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1. Kāḷī.– See Kāḷakaṇṇī (3).

2. Kāḷī.– Called Kulagharikā, described among laywomen as the best of those who believe even from hearsay (anussavappasannānaṃ) (A.i.26). She was the mother of Soṇa-Kuṭikaṇṇa, and her husband belonged to Kuraraghara in Avanti. When with child, she came to her parents in Rājagaha, and there, while enjoying the cool breeze on the balcony above her roof (sīhapañjare), she overheard the conversation that took place between Sātāgira and Hemavata on the excellence of the Buddha and of his teaching; as she listened, faith in the Buddha grew in her and she became a Stream-winner. That same night Soṇa was born. Later, Kāḷī returned to Kuraraghara and there waited on Mahā-Kaccāna. When Soṇa entered the Order under Kaccāna and visited the Buddha, she gave him a costly rug to be spread in the Buddha’s chamber. When Soṇa returned home after this visit, Kāḷī asked him to teach her in the same way as he had earlier taught the Dhamma in the presence of the Buddha, earning the applause of the Buddha himself and of the devas of the ten thousand worlds.

Kāḷī was considered most senior among the women who became Stream-winners (sabbamātugāmānaṃ antare paṭhamakasotāpannā sabbajeṭṭhikā) (AA.i.133 ff; SnA.i.208 f). She was the constant companion and staunch friend of Kātiyāni (AA.i.245). Kāḷī’s wish to attain to the eminence which she reached in this life was made in the time of Padumuttara Buddha when she heard a laywoman declared pre-eminent among those who had begotten faith by hearsay (AA.i.247).

A conversation between her and Mahā-Kaccāna is related in the Kāḷigodha Sutta (q.v.)

3. Kāḷī.– Maidservant of Vedehikā of Sāvatthi. Vedehikā was reputed to be gentle and meek, but Kāḷī, who was a bright girl and a good worker, thought she would test her mistress. One day she rose late and, on being reproved, spoke very lightly of her fault. Finding that Vedehikā lost her temper, Kāḷī repeated her offence several times, until one day her mistress struck her with a lynch-pin, drawing blood from her head. Kāḷī ran out and roused the neighbourhood with her shrieks. Vedehikā’s reputation for meekness was no more. The story is related in the Kakacūpama Sutta. M.i.125 f.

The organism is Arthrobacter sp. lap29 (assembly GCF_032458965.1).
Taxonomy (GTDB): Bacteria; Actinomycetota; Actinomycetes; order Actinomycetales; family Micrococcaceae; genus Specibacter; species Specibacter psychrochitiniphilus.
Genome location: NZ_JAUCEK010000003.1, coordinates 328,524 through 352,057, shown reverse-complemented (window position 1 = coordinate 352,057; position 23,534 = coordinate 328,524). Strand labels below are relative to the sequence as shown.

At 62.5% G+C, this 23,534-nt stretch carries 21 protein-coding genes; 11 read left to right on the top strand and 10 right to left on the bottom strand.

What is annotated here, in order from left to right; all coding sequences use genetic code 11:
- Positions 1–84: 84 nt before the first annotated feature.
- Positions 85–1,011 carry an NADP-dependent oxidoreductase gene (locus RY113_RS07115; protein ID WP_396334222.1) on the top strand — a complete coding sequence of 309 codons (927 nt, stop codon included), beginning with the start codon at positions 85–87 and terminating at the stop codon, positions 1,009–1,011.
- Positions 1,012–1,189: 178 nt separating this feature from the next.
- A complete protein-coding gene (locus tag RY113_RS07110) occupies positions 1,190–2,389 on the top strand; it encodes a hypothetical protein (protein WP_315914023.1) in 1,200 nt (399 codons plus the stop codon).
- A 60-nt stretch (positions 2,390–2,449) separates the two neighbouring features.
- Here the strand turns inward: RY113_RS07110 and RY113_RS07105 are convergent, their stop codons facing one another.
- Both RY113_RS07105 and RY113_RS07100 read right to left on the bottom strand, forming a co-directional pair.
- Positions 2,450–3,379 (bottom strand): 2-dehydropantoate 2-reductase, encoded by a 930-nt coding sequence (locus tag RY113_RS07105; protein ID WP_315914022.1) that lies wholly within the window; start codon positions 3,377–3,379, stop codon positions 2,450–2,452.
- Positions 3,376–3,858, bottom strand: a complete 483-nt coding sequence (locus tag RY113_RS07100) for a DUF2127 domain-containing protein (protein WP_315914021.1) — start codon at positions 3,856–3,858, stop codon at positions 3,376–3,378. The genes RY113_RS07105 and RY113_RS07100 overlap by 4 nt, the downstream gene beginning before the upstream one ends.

4. Kāḷī.– A female Māra, sister of Dūsī (q.v.) and mother of the Māra of the present age (Vasavatti?). (M.i.333)

5. Kāḷī.– A crematrix (chavadāhikā) of Sāvatthi. Seeing Mahākāḷa meditating in the cemetery, she cut off from a recently cremated body its thighs and arms, and making of them a sort of milk bowl, placed it near where the Thera sat. Thag.151; ThagA.i.271; more details are given in DhA.i.57 ff.

6. Kāḷī.– A yakkhinī. A householder, having a barren wife, married another woman, a friend of the former. Every time a child was conceived, the first wife brought about a miscarriage; at last the second wife died through a miscarriage and, on her deathbed, vowed to take her revenge. After several births, in which each, alternately, devoured the children of the other, the second wife became an ogress named Kāḷī and the first wife was born in a good family. Twice the ogress ate the latter’s children; on the third occasion Kāḷī was occupied in Vessavaṇa’s service and the child was left unhurt. On his naming day the parents took him to Jetavana, and there, as the mother was giving suck to her child, while her husband bathed in the monastery pool, she saw the ogress and, being terrified, dashed into the monastery where the Buddha was teaching. The guardian deity, Sumana, prevented Kāḷī’s entrance, but the Buddha, having heard the story, sent for Kāḷī and taught her, whereupon she became a Stream-winner. The Buddha persuaded the two women to become friends, and Kāḷī lived in the house of the other; but being uncomfortable there and at various other lodgings provided for her, she ultimately lived outside the village. There, her aid was invoked for the protection of the crops, and eight ticket-foods (salākabhatta) were established in her honour. DhA.i.37 ff.

7. Kāḷī.– Wife of Koṭūhalaka (q.v.) and mother of Kāpi (DhA.i.169). When Koṭūhalaka was born as Ghosaka, she became his wife after having saved his life (DhA.i.181). See Ghosaka.

8. Kāḷī.– A maidservant of the treasurer (seṭṭhi) of Kosambī. She it was who secured Ghosaka (q.v.) for the treasurer, and when the treasurer wished to get rid of him, the task was entrusted to her. Seven times she tried to have him killed, but all her attempts failed (DhA.i.174 ff). Later Kāḷī confessed her share in the treasurer’s crime, and seems to have been forgiven by both Ghosaka and his wife (DhA.i.186 f).

9. Kāḷī.– A courtesan of Bārāṇasī, sister of Tuṇḍila. She earned one thousand a day. Tuṇḍila was a debauchee, and so wasted her money that she refused to give him any more and had him cast out. A merchant’s son, visiting Kāḷī, found Tuṇḍila in despair and gave him his own clothes. When the latter left the courtesan’s house the next day, the clothes with which he had been provided according to custom were taken away, and he had to walk the streets naked.

The story is included in the Takkāriya Jātaka (J.iv.248 ff). In the stanzas of the Jātaka, Kāḷī is also called Kāḷikā.